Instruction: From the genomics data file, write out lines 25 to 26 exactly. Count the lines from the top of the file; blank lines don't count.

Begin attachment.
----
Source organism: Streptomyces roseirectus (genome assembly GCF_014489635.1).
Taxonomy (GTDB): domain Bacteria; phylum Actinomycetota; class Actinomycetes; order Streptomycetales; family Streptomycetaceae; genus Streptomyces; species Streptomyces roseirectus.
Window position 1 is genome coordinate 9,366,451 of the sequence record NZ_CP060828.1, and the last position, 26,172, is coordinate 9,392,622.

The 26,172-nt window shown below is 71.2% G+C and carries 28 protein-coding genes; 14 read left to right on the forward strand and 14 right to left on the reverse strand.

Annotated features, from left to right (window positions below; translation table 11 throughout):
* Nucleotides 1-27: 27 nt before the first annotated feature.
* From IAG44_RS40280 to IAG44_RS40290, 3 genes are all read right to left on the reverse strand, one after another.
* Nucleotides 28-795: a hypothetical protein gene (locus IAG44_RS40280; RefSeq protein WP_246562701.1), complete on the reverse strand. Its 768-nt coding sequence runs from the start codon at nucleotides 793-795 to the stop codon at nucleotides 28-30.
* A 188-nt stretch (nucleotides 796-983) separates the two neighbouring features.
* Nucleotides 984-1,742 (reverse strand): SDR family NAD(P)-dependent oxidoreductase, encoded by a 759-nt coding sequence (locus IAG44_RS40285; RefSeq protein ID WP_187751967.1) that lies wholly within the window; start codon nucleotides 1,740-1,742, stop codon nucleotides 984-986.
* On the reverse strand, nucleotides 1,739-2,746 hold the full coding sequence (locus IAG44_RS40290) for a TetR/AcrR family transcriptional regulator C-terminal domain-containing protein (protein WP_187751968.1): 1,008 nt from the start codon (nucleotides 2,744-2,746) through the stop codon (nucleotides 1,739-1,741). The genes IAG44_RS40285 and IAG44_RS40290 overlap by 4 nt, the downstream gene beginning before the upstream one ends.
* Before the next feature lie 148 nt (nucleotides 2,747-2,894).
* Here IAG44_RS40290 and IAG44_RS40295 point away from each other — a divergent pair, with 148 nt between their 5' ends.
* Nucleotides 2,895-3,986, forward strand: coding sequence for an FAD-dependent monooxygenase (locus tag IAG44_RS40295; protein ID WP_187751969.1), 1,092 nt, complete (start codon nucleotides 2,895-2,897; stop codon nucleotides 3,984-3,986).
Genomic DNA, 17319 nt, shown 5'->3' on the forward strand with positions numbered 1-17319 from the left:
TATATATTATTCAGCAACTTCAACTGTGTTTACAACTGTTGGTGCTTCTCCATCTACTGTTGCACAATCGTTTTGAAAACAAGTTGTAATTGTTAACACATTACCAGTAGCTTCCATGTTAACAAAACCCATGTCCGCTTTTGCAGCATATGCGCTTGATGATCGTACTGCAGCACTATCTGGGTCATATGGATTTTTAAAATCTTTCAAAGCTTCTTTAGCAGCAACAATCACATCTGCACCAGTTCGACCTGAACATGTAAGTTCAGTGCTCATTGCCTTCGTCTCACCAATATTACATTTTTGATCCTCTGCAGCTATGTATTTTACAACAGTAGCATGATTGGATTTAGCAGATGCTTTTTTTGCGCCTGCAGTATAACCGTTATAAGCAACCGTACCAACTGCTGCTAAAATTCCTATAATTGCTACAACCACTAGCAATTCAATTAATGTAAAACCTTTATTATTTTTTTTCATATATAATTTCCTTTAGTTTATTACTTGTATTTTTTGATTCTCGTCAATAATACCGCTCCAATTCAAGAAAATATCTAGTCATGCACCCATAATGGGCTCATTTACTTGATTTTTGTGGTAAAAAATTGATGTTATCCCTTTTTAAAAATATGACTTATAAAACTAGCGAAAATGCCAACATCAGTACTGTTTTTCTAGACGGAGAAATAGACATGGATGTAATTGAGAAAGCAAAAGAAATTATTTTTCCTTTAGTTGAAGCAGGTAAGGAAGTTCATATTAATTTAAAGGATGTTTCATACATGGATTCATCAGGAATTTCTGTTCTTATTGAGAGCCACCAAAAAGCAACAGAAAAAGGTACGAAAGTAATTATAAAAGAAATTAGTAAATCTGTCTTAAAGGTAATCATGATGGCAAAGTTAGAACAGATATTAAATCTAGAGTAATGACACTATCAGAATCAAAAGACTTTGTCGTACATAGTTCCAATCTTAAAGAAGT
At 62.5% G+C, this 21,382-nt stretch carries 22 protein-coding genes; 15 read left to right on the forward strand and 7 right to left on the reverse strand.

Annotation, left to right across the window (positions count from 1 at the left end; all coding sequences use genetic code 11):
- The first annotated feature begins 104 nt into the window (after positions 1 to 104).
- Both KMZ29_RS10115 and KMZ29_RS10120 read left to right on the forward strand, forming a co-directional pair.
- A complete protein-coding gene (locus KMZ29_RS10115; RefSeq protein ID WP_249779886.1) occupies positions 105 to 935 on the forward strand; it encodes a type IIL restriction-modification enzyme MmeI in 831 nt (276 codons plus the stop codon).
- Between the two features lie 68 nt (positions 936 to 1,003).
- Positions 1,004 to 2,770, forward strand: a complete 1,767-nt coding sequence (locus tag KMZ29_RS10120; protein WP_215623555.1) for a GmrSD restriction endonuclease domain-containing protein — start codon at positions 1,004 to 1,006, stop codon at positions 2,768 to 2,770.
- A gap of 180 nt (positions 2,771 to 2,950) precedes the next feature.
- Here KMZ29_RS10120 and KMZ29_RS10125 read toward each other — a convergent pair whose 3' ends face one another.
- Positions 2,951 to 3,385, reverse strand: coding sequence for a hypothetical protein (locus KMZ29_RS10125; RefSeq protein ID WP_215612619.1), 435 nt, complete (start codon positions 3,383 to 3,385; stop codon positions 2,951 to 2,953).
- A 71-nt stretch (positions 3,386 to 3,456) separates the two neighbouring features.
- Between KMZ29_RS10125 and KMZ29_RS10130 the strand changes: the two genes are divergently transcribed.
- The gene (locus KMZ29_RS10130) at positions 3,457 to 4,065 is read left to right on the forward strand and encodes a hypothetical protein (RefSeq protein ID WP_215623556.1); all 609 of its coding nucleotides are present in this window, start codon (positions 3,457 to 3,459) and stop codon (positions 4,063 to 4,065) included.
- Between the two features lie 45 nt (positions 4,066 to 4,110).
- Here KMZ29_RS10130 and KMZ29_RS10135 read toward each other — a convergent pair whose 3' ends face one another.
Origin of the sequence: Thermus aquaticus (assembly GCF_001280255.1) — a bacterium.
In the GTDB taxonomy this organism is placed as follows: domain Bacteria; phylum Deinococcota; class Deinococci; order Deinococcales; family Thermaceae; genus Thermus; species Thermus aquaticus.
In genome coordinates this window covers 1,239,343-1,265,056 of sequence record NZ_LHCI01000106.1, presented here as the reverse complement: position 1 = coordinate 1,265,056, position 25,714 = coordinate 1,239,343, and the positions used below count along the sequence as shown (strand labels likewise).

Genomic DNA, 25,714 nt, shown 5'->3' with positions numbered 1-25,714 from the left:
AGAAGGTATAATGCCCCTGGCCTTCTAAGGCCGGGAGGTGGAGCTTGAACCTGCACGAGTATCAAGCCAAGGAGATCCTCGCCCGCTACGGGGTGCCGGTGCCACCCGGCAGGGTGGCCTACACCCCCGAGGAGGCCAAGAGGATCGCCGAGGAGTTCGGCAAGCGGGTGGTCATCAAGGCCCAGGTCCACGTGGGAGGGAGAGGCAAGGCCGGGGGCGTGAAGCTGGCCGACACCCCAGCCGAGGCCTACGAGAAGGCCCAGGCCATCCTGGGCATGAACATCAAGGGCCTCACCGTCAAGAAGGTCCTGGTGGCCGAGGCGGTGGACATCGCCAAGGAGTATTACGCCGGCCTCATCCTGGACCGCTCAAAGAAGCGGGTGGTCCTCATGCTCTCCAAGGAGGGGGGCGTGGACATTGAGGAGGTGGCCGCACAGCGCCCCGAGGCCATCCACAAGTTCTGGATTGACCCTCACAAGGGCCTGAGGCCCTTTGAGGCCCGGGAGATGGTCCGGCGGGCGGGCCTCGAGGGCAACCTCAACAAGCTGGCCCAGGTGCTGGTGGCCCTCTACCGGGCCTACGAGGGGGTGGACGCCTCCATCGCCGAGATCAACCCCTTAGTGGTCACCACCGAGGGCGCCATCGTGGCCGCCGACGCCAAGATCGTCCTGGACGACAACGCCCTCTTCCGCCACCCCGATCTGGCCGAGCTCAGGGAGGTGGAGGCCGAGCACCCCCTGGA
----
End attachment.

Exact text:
- Here KMZ29_RS10120 and KMZ29_RS10125 read toward each other — a convergent pair whose 3' ends face one another.
- Positions 2,951 to 3,385, reverse strand: coding sequence for a hypothetical protein (locus KMZ29_RS10125; RefSeq protein ID WP_215612619.1), 435 nt, complete (start codon positions 3,383 to 3,385; stop codon positions 2,951 to 2,953).